College Welcomes New Embedded Counselor Jenn Archer
The College of Humanities and Social Sciences welcomed a new full-time embedded counselor, Jenn Archer, on May. 1. In this role, Archer will support the mental health and wellness of the college’s undergraduate and graduate students. She will also consult with faculty about student concerns.
“Having Jenn on board is great news for our college and our community,” says Deanna Dannels, dean of the college. “She is an excellent fit and brings stellar ideas on how to enhance our focus on mental health and wellness and strengthen our culture of care to help us all thrive.”
Archer has worked in the NC State Counseling Center since 2021 before transitioning to her current position. She joins the college with a wealth of experience working with concerns ranging from anxiety and depression to life transitions, and family and multicultural concerns. She also can provide guidance with stress and time management and career counseling.
Her interest in counseling students in higher education stems from her desire “to make an impact on an individual basis,” Archer says. She also chose to work with college-age students because “I love seeing the potential in every student I meet and getting to encourage and support them as they navigate the ups and downs of their time in college,” she adds.
Archer earned a bachelor’s degree in psychology and sociology from UNC-Chapel Hill as well as master’s and doctorate degrees in counseling psychology from the University of Texas, Austin. She recently received her provisional license as a psychologist, and plans to be fully licensed by the end of this year, she explains.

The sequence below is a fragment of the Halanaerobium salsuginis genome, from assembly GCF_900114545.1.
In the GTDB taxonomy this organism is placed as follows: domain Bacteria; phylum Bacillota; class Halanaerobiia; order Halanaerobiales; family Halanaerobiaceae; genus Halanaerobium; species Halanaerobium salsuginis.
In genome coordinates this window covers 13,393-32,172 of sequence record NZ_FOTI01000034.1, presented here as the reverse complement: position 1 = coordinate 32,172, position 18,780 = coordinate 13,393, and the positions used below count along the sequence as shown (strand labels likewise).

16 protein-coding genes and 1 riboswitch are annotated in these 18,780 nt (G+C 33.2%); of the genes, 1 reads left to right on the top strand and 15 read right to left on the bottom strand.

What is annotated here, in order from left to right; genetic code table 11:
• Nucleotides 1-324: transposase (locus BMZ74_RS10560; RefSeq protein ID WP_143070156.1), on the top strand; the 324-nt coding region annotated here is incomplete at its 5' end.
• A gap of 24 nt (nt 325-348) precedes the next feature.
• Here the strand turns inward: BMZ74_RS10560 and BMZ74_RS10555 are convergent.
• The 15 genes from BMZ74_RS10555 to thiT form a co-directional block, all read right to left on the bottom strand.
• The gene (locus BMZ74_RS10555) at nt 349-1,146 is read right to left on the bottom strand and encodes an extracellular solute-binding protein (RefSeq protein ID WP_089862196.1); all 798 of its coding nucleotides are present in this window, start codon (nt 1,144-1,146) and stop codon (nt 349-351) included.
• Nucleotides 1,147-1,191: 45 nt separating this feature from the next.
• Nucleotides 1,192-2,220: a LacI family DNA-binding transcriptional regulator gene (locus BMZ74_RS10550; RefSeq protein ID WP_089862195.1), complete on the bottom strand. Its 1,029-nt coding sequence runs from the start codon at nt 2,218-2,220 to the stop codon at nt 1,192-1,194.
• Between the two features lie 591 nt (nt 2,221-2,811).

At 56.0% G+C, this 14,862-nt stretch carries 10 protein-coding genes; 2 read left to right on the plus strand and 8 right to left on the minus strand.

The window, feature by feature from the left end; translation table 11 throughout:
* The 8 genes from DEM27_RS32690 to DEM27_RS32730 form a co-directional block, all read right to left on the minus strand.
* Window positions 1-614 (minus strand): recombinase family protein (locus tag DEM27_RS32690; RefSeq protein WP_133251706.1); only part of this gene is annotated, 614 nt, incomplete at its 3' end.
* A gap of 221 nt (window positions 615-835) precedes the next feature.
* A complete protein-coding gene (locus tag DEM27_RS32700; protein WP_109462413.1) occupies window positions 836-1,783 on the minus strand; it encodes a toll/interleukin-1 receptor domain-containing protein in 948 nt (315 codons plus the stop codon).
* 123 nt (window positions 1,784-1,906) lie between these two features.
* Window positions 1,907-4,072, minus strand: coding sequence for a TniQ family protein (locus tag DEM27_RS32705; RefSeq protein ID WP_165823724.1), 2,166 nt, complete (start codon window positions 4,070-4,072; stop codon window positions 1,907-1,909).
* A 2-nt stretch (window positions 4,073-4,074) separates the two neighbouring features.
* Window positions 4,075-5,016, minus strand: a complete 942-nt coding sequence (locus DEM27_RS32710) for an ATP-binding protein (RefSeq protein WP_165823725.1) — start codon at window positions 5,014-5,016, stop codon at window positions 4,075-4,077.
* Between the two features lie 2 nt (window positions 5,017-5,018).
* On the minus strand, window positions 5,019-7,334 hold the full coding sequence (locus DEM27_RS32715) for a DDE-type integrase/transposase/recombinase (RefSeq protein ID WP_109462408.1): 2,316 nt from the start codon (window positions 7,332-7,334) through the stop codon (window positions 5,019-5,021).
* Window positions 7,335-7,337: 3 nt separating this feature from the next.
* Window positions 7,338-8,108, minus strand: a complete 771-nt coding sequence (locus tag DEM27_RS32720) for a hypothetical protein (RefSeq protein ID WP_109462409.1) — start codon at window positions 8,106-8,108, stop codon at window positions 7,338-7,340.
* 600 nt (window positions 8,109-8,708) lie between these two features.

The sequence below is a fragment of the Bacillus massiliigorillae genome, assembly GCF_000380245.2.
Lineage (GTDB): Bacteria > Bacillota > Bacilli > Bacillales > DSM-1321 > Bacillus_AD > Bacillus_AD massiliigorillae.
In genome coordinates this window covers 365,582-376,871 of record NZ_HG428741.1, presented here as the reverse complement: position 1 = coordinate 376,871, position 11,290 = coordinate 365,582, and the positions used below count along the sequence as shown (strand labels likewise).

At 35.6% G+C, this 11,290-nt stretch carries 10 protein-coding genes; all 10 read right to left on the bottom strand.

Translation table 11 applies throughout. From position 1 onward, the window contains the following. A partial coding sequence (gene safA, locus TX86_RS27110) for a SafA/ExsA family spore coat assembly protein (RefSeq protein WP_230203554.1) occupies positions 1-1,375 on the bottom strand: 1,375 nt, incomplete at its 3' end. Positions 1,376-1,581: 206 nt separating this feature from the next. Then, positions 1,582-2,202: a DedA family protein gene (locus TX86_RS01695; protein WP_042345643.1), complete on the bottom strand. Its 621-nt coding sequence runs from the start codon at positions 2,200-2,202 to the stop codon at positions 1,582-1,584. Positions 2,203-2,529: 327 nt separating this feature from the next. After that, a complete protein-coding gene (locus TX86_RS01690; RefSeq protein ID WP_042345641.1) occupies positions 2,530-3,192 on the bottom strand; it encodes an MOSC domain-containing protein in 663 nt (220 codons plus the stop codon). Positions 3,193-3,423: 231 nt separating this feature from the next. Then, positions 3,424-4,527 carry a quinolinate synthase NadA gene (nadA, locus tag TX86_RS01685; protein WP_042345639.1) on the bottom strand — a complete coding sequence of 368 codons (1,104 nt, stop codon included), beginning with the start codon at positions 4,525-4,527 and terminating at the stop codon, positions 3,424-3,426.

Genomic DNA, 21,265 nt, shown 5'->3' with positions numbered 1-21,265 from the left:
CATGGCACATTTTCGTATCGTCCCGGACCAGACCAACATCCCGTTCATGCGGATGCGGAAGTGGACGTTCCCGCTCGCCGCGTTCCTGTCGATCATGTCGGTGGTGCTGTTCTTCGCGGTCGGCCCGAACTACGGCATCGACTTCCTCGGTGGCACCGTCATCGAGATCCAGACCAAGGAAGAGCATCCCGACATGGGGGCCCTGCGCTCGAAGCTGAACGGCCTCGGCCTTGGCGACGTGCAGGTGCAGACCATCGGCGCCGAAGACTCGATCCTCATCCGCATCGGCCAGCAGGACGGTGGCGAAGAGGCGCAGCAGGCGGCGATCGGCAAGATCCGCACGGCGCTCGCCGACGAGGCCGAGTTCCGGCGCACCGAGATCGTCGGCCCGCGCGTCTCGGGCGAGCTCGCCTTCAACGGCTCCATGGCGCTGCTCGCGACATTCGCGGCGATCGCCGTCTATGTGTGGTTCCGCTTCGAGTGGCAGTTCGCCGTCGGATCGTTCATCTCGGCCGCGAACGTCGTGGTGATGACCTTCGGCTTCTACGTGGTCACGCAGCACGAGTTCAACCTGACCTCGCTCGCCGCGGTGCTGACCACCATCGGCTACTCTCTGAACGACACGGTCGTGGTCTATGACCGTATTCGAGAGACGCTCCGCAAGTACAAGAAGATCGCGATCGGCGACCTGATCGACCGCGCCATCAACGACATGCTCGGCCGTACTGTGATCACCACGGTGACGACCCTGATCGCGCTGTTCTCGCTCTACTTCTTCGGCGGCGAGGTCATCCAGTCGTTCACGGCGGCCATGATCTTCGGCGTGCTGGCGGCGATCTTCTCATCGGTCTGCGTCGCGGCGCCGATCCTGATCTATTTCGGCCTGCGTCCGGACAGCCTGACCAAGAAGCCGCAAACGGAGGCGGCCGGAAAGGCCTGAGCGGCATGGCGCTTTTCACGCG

Asked what she is looking forward to the most in her new role, Archer says, “Getting a more personal understanding of the college’s students! That way, I can better advocate for their needs and tailor my work to common student concerns.”
As an embedded counselor, Archer is part of a university-wide initiative to expand the reach of the Counseling Center and implement more effective mental health resources in the NC State community.
We caught up with Archer to learn more about her plans for her new role and the offerings students can expect.
Please share a few of your plans.
Accessibility is a big aspect of the embedded role, and the plan is to have drop-in spaces for students to learn more about counseling. More to come in terms of specifics, but I hope to have a more proactive role at campus events, orientation and even within certain classes. The goal is to demystify counseling and make it easier for students to ask for help by putting a name and face to the Counseling Center.
Who is eligible for counseling with you?
Any undergraduate or graduate student enrolled within the college. I can also consult with faculty about student concerns.
When and how can students sign up for counseling? How long are the sessions?
Whether they are getting connected with me or with other services at the center, students can go to the Counseling Center’s Getting Started page to learn more.
Sessions are about 50 minutes in length and will be available virtually and in person. Students typically can receive up to 12 sessions during an academic year.
Where will your office be located?
For now, I will be located within the main Counseling Center within Student Health Services. I’ll also have an office in Winston Hall, before eventually transitioning to a space within the 1911 Building.
Will a student’s session be covered by the student’s insurance?
Counseling Center services, outside of psychiatry, are covered by student fees. My services will NOT involve billing to insurance and come at no cost to students.